The Case of the Peeping Photographer - Law May Not Protect Your Family
Why Your Assumptions About the Law May Harm Your Family
Imagine picking up your morning newspaper and seeing pictures of you and your kids, partially clad, from inside your home. Now imagine discovering that these intimate photos of your family are for sale in art galleries in New York and Los Angeles. Such was the case for a New York family, who happened upon pictures of themselves in a newspaper review for photographer Arne Svenson. It turns out that Svenson had used a telephoto lens from a neighboring building to take surreptitious photos of the family and their neighbors and was now selling them.
The family sued Svenson for invasion of privacy. They lost.
The case is an example of how the law doesn't always follow common sense, and how making assumptions about the law may harm your family.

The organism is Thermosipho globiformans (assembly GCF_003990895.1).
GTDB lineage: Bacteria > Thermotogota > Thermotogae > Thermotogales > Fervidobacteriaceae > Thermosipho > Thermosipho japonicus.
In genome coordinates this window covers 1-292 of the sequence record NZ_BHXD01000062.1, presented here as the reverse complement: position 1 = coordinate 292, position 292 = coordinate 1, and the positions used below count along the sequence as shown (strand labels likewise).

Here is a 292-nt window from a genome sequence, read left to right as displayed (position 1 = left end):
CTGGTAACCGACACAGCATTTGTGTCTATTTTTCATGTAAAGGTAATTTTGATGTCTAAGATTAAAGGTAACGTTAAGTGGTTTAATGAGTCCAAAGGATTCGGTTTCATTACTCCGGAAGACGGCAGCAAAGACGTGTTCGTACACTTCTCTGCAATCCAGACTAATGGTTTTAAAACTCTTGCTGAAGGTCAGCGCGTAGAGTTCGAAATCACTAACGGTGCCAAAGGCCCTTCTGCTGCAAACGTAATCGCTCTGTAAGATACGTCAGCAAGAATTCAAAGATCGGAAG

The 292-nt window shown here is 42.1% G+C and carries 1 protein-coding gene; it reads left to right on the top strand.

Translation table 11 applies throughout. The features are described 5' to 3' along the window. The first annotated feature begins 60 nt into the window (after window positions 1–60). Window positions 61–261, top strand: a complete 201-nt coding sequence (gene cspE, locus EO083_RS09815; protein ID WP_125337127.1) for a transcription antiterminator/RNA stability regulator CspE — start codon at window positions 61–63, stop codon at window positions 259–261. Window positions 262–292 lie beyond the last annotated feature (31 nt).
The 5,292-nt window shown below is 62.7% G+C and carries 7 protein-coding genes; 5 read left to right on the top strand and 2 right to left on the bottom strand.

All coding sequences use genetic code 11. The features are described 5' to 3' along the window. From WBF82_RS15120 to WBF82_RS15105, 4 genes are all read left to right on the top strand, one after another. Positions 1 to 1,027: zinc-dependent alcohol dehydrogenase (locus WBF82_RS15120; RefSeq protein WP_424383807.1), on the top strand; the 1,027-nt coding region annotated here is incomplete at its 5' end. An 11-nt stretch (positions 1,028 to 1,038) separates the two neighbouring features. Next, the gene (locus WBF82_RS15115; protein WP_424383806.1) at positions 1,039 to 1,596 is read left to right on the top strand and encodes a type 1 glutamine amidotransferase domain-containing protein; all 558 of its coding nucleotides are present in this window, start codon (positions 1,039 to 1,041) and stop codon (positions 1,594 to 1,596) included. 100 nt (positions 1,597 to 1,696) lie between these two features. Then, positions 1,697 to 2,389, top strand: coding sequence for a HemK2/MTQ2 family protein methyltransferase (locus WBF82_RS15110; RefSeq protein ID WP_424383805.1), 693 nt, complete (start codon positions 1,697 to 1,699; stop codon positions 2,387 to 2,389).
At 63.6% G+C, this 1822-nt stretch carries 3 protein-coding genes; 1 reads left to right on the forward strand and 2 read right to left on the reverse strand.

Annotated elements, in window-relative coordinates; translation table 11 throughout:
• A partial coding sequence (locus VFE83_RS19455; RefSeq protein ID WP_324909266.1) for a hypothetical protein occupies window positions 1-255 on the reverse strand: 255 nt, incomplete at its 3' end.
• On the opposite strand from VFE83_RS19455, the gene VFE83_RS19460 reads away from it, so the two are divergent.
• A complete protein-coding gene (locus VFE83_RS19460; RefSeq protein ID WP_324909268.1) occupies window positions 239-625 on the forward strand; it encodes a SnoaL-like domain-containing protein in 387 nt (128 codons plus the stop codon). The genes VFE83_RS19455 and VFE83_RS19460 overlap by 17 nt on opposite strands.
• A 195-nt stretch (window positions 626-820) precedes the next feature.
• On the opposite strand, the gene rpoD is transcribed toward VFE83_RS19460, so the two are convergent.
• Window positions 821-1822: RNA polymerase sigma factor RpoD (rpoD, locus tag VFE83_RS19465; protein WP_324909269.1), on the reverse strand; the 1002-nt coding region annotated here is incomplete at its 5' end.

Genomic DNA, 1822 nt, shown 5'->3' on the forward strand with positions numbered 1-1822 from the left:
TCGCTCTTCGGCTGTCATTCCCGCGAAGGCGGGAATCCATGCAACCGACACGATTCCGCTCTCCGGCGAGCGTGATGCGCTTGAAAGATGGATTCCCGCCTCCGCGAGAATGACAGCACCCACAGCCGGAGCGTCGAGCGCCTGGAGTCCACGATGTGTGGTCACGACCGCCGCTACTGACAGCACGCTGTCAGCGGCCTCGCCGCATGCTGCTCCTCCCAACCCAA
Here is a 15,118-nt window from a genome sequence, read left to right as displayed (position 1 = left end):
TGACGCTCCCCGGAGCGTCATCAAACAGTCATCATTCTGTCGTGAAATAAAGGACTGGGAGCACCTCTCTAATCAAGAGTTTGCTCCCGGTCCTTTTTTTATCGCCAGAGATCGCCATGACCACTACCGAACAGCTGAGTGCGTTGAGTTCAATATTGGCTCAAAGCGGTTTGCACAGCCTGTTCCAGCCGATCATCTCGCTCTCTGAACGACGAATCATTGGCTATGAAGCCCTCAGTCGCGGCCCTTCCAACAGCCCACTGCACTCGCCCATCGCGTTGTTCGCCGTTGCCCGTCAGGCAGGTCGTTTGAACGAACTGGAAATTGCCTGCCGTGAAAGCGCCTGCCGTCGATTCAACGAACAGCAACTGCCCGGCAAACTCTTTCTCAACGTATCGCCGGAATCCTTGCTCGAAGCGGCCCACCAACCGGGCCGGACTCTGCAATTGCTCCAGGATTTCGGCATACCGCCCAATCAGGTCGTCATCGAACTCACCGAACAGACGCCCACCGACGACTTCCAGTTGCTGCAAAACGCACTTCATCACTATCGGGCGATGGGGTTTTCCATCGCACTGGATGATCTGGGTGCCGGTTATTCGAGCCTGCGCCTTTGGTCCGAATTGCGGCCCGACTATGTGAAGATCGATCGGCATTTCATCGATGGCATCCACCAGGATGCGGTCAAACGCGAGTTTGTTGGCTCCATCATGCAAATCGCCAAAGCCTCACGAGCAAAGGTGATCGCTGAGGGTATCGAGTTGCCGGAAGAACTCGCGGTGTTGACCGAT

For example, you may assume that in an emergency, your kids would automatically be placed with family members. They may not. You may assume that if anything ever happened to you that your kids would automatically be raised by whom you want, how you want and with the values that are most important to you. You may also assume that your assets would go to who you want and how you want. The truth is, unless you have it in writing, a judge will decide these things based on Minnesota law – which may not be what you would have wanted.
Do you trust the law to protect your family?
To learn more about protecting your family, visit our free video tips page here.
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